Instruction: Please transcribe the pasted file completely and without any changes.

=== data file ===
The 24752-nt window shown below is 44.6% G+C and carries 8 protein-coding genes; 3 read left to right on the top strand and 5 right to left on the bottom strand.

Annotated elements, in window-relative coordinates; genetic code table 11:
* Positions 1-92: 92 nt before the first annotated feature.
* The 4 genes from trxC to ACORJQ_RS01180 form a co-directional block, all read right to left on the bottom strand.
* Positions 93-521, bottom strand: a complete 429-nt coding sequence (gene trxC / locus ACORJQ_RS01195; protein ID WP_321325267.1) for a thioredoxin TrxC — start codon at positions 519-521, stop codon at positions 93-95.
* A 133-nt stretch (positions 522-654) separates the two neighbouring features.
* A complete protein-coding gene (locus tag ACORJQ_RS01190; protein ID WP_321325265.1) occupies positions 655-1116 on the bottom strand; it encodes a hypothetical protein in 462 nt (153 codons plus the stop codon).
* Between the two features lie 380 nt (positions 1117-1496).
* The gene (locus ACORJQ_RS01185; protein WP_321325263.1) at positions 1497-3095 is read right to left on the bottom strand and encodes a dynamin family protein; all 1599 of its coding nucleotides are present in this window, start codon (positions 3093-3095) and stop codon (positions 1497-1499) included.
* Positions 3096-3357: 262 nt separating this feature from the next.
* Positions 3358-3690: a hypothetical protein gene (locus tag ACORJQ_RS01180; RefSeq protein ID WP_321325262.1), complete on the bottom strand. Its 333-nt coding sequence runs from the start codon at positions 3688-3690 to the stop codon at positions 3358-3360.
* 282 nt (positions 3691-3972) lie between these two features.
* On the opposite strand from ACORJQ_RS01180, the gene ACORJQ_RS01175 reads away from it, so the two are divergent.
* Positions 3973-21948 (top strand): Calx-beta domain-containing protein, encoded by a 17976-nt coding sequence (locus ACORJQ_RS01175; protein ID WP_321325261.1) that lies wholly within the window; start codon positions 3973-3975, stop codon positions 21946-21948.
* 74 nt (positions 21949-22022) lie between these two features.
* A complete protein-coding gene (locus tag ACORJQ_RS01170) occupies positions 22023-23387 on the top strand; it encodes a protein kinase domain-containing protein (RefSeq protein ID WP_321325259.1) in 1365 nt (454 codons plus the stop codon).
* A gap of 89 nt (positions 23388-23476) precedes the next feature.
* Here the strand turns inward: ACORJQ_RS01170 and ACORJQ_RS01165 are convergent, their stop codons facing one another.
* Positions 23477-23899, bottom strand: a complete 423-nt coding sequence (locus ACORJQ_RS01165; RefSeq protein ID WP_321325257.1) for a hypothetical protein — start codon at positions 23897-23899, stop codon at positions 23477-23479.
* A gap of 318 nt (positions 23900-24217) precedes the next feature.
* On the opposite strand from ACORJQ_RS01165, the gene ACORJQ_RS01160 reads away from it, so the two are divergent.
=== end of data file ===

The 24752-nt window shown below is 44.6% G+C and carries 8 protein-coding genes; 3 read left to right on the top strand and 5 right to left on the bottom strand.

Annotated elements, in window-relative coordinates; genetic code table 11:
* Positions 1-92: 92 nt before the first annotated feature.
* The 4 genes from trxC to ACORJQ_RS01180 form a co-directional block, all read right to left on the bottom strand.
* Positions 93-521, bottom strand: a complete 429-nt coding sequence (gene trxC / locus ACORJQ_RS01195; protein ID WP_321325267.1) for a thioredoxin TrxC — start codon at positions 519-521, stop codon at positions 93-95.
* A 133-nt stretch (positions 522-654) separates the two neighbouring features.
* A complete protein-coding gene (locus tag ACORJQ_RS01190; protein ID WP_321325265.1) occupies positions 655-1116 on the bottom strand; it encodes a hypothetical protein in 462 nt (153 codons plus the stop codon).
* Between the two features lie 380 nt (positions 1117-1496).
* The gene (locus ACORJQ_RS01185; protein WP_321325263.1) at positions 1497-3095 is read right to left on the bottom strand and encodes a dynamin family protein; all 1599 of its coding nucleotides are present in this window, start codon (positions 3093-3095) and stop codon (positions 1497-1499) included.
* Positions 3096-3357: 262 nt separating this feature from the next.
* Positions 3358-3690: a hypothetical protein gene (locus tag ACORJQ_RS01180; RefSeq protein ID WP_321325262.1), complete on the bottom strand. Its 333-nt coding sequence runs from the start codon at positions 3688-3690 to the stop codon at positions 3358-3360.
* 282 nt (positions 3691-3972) lie between these two features.
* On the opposite strand from ACORJQ_RS01180, the gene ACORJQ_RS01175 reads away from it, so the two are divergent.
* Positions 3973-21948 (top strand): Calx-beta domain-containing protein, encoded by a 17976-nt coding sequence (locus ACORJQ_RS01175; protein ID WP_321325261.1) that lies wholly within the window; start codon positions 3973-3975, stop codon positions 21946-21948.
* 74 nt (positions 21949-22022) lie between these two features.
* A complete protein-coding gene (locus tag ACORJQ_RS01170) occupies positions 22023-23387 on the top strand; it encodes a protein kinase domain-containing protein (RefSeq protein ID WP_321325259.1) in 1365 nt (454 codons plus the stop codon).
* A gap of 89 nt (positions 23388-23476) precedes the next feature.
* Here the strand turns inward: ACORJQ_RS01170 and ACORJQ_RS01165 are convergent, their stop codons facing one another.
* Positions 23477-23899, bottom strand: a complete 423-nt coding sequence (locus ACORJQ_RS01165; RefSeq protein ID WP_321325257.1) for a hypothetical protein — start codon at positions 23897-23899, stop codon at positions 23477-23479.
* A gap of 318 nt (positions 23900-24217) precedes the next feature.
* On the opposite strand from ACORJQ_RS01165, the gene ACORJQ_RS01160 reads away from it, so the two are divergent.